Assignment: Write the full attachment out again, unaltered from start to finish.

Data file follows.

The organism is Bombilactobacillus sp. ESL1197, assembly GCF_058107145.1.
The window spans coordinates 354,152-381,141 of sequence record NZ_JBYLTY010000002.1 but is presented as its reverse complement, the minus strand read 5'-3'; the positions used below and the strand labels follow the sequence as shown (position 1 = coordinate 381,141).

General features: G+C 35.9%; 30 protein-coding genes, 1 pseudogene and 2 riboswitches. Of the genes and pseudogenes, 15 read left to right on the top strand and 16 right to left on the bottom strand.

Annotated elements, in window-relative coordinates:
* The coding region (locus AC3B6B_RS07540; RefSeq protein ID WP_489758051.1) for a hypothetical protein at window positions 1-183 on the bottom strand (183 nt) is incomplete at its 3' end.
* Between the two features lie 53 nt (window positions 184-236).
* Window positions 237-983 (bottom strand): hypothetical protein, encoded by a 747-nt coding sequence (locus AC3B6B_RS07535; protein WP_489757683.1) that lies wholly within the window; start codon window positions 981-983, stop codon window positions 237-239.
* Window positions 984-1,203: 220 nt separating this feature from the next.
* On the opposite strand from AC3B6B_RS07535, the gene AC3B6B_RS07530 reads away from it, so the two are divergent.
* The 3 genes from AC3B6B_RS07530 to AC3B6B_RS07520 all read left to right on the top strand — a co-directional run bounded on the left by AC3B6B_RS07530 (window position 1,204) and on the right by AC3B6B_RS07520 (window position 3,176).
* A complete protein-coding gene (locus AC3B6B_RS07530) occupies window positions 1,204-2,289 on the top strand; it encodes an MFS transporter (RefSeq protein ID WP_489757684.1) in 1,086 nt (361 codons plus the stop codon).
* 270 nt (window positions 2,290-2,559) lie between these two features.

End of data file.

The organism is Bombilactobacillus sp. ESL1197, assembly GCF_058107145.1.
The window spans coordinates 354,152-381,141 of sequence record NZ_JBYLTY010000002.1 but is presented as its reverse complement, the minus strand read 5'-3'; the positions used below and the strand labels follow the sequence as shown (position 1 = coordinate 381,141).

General features: G+C 35.9%; 30 protein-coding genes, 1 pseudogene and 2 riboswitches. Of the genes and pseudogenes, 15 read left to right on the top strand and 16 right to left on the bottom strand.

Annotated elements, in window-relative coordinates:
* The coding region (locus AC3B6B_RS07540; RefSeq protein ID WP_489758051.1) for a hypothetical protein at window positions 1-183 on the bottom strand (183 nt) is incomplete at its 3' end.
* Between the two features lie 53 nt (window positions 184-236).
* Window positions 237-983 (bottom strand): hypothetical protein, encoded by a 747-nt coding sequence (locus AC3B6B_RS07535; protein WP_489757683.1) that lies wholly within the window; start codon window positions 981-983, stop codon window positions 237-239.
* Window positions 984-1,203: 220 nt separating this feature from the next.
* On the opposite strand from AC3B6B_RS07535, the gene AC3B6B_RS07530 reads away from it, so the two are divergent.
* The 3 genes from AC3B6B_RS07530 to AC3B6B_RS07520 all read left to right on the top strand — a co-directional run bounded on the left by AC3B6B_RS07530 (window position 1,204) and on the right by AC3B6B_RS07520 (window position 3,176).
* A complete protein-coding gene (locus AC3B6B_RS07530) occupies window positions 1,204-2,289 on the top strand; it encodes an MFS transporter (RefSeq protein ID WP_489757684.1) in 1,086 nt (361 codons plus the stop codon).
* 270 nt (window positions 2,290-2,559) lie between these two features.